A bid to have the Federal Court intervene to allow locked-down Jewish communities gather amid ever-escalating COVID-19 outbreaks to celebrate their holiest of days has failed.
A group of spiritual leaders – including three rabbis – launched a case in the Federal Court against the Commonwealth and the states of NSW and Victoria, arguing orders made by all of them during the pandemic discriminate against religion and are unreasonable.
The cohort this week sought urgent intervention from the court to specifically permit the celebration of Rosh Hashanah – the Jewish new year, which falls between September 6 and 8 this year – and Yom Kippur, September 15 and 16.
Statements tendered to the court argued restrictions on gatherings prevented Jewish community members from fulfilling their biblical obligations and impinged on their right to religious freedom.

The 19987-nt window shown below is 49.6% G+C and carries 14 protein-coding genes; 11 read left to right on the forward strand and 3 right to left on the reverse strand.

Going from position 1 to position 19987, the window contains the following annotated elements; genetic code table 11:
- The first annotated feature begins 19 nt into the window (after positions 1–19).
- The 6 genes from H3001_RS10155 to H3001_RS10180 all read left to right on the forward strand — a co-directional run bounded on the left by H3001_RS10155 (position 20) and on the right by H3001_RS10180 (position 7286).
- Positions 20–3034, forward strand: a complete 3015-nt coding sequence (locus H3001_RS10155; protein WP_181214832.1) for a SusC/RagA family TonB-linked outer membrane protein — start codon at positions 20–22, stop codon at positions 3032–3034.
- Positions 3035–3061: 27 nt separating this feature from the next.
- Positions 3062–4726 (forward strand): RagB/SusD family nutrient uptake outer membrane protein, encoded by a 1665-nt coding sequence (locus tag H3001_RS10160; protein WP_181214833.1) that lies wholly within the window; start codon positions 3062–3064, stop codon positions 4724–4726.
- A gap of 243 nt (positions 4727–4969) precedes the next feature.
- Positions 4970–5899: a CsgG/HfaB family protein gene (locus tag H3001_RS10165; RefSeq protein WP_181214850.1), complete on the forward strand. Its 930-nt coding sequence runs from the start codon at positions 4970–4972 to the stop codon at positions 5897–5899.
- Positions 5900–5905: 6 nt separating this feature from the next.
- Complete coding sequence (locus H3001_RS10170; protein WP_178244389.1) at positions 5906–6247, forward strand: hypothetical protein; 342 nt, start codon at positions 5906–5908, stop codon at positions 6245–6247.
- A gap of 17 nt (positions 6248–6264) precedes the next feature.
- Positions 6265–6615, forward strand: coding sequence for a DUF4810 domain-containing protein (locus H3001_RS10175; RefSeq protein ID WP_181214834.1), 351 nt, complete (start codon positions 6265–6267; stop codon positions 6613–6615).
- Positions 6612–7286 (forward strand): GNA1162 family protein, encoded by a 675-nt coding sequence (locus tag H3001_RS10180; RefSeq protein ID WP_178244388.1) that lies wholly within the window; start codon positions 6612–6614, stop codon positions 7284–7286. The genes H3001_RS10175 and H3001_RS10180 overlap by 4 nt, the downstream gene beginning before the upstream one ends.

“Those who stand up for religion and the freedom of religion rightly feel that they have been not just discriminated against, but dealt with unreasonably in these difficult times,” said Peter King, the barrister acting for the group.
“Supermarkets, liquor stores, newsagents, banks are open, (under) the very same measures that we are proposing for churches.”
Among affidavits submitted was a statement from a doctor arguing a cocktail of drugs including Ivermectin could cure COVID-19, and evidence from an academic from Stanford University on the situation faced by Australia – both of which the judge later said had little weight.
Mr King argued that the holy days occur only once a year, and while there are obvious public health issues, the wrong balance has been struck.